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SurinPhumi – Eco-Green Community

Date:​ Thu-12-December-2014

MetLife Inc. (MET) bought Washington’s Fairmont Hotel from Ivanhoe Cambridge as the largest U.S. life insurer expands its commercial real estate portfolio.

MetLife agreed to pay $180 million for the luxury property, which has 415 rooms and conference space, the New York-based insurer said today in a statement.

Insurers have been investing in real estate to bolster profits and guard against inflation as returns from bonds are pressured by low interest rates. MetLife has an equity real estate portfolio of almost $16 billion, and the insurer also extends commercial mortgages.

“This was a great opportunity to acquire a luxury asset in a top tier market,” Robert Merck, MetLife’s global head of real estate, said in the statement. The property will “generate the kind of steady cash flows we need to meet our long-term policyholder obligations.”

MetLife has also been investing in office buildings in a joint venture with Norway’s sovereign wealth fund. That’s part of a business the insurer is building to manage assets for clients.

After large investments by international groups, including Blackstone Group LP and Singapore’s sovereign wealth fund GIC Pte, the volume of property transactions could rise at least another 20 percent next year to 6 trillion yen ($50 billion), from an estimated 4.5 trillion yen to 5 trillion yen this year, real estate broker Jones Lang LaSalle Inc. (JLL) said.

Prices of prime office buildings in Tokyo have gained more than 20 percent this year and are set to increase at least 10 percent in 2015, helped by rising rents and low borrowing costs, said Takeshi Akagi, Jones Lang LaSalle’s head of research in Tokyo. Landlords have been able to raise rents in the city as vacancy rates have fallen -- the current rate of 5.55 percent is the lowest since January 2009.

Building Boom

By calling elections for the lower house of parliament this weekend, Abe is seeking to extend his mandate and fend off a potential leadership challenge from within his ruling Liberal Democratic Party. Recent polls have suggested the LDP will win a landslide victory, which would allow Abe to stay in office for as long as four more years.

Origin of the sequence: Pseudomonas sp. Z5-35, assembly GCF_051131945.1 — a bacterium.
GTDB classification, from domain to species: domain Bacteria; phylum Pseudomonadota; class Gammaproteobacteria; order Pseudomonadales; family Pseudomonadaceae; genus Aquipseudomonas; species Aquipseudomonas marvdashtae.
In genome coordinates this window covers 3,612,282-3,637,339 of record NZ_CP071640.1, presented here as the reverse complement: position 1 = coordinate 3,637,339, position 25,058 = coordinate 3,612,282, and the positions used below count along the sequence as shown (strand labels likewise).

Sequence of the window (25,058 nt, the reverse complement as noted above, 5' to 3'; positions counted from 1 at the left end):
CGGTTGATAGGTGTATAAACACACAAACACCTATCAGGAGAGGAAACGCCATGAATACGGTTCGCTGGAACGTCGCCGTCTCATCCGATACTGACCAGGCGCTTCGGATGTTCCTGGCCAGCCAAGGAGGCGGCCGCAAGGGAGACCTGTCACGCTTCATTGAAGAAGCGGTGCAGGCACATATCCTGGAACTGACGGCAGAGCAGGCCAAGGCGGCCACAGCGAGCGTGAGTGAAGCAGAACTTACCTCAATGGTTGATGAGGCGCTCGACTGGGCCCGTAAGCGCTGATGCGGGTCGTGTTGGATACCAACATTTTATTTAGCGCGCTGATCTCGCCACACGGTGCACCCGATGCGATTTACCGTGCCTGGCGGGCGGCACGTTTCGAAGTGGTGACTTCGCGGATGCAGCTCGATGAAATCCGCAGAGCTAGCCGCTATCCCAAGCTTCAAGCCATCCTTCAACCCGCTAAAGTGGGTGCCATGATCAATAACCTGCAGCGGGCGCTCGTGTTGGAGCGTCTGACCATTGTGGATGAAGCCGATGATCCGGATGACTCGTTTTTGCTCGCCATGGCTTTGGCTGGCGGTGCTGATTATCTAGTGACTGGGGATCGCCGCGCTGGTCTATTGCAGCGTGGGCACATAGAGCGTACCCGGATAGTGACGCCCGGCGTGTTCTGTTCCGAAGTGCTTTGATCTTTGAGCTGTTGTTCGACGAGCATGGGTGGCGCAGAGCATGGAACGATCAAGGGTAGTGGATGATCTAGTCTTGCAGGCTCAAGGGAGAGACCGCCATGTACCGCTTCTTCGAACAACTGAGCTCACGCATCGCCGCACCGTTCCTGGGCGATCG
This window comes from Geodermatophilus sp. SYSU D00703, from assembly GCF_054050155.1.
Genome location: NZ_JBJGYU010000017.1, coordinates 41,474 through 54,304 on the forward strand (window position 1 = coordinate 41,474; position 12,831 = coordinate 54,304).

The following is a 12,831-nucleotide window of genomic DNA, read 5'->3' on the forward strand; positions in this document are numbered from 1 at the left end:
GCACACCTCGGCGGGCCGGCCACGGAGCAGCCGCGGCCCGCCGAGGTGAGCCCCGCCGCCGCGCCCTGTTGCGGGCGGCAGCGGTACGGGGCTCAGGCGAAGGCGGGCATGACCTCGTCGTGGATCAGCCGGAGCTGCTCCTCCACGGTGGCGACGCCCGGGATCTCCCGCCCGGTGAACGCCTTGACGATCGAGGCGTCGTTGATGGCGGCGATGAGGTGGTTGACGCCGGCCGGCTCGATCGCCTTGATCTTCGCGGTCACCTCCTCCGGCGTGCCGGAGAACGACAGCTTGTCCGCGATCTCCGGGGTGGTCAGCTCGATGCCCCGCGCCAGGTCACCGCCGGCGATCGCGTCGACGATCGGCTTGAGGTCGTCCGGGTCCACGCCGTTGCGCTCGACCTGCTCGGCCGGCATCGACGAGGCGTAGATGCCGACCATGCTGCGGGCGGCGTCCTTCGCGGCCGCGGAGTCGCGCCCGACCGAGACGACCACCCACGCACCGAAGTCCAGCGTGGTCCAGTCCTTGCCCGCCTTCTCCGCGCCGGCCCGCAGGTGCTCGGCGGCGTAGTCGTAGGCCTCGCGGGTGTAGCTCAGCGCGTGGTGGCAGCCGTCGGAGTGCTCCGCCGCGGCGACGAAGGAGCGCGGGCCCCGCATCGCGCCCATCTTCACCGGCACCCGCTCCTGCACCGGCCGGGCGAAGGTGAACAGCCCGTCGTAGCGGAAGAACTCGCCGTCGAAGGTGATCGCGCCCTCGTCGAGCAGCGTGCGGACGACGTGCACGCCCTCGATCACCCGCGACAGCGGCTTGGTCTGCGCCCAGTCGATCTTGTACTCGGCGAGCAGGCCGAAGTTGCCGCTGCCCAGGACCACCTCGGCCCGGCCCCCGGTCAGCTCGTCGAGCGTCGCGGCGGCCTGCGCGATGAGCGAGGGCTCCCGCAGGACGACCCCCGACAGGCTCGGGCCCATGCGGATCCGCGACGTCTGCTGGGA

Mitsui Fudosan Co. (8801), Japan’s biggest real estate developer by sales, cited the improved business environment created by Abe’s economic policies in July, when it sold new shares for the first time in 32 years. The company raised 328.98 billion yen, which it plans to use for office redevelopment in central Tokyo.

In another sign of growing confidence, Mori Building Co., Japan’s biggest closely held developer, said in June it plans to develop about 10 projects in central Tokyo worth an estimated 1 trillion yen with partners over the next decade.

More Deals

Singapore’s GIC acquired the Pacific Century Place Marunouchi building in October for $1.7 billion, and the following month New York-based Blackstone bought a residential portfolio for more than 190 billion yen from GE Japan Corp.

More deals are likely if Abe wins this weekend’s election, said Akagi of Jones Lang LaSalle. A win by Abe’s LDP “will serve as an extension of time for Abe to carry out his policy,” said Akagi.

Some of the money pouring into Japanese commercial real estate has come from the investment trust sector, which has received a special boost from the Bank of Japan’s easy money policy, one of the so-called “three arrows” of Abenomics together with higher fiscal spending and structural reform.

The BOJ has bought 175.6 billion yen of real estate investment trusts since December 2010, when it began the purchases. It plans to triple the annual amount to 90 billion yen in 2015 as it steps up its quantitative easing policy to bolster growth.

The central bank buying has increased confidence and lowered borrowing costs for Japanese REITs, which accounted for about 27 percent of this year’s commercial transactions, according to Jones Lang LaSalle. The Tokyo Stock Exchange REIT Index (TSEREIT) gained 24 percent this year after rising 82 percent in the previous two years. It was little changed as of 10:30 a.m. in Tokyo.

‘Early Stages’

Abe is expected to implement various structural reforms after the elections, including the creation of so-called strategic zones around Tokyo and elsewhere in Japan, which will offer lower corporate taxes and looser building restrictions.

The real estate industry has also received a boost from Tokyo winning the right to host the 2020 Olympic Games, and sentiment has been helped by Japan’s plan to legalize casinos. Adding to that, the country’s $1.1 trillion pension fund has said it will invest in alternative assets such as real estate for the first time.

The commercial real estate recovery has encouraged Angelo Gordon & Co., the New York-based alternative asset manager with about $27 billion in assets, to broaden its property investments beyond the commercial market to hospitality and residential.

“We are still in the earlier stages here,” said Jon Tanaka, the fund’s Tokyo-based managing director.

Source From: BONNA REALTY GROUP ( 12-12-2014 )











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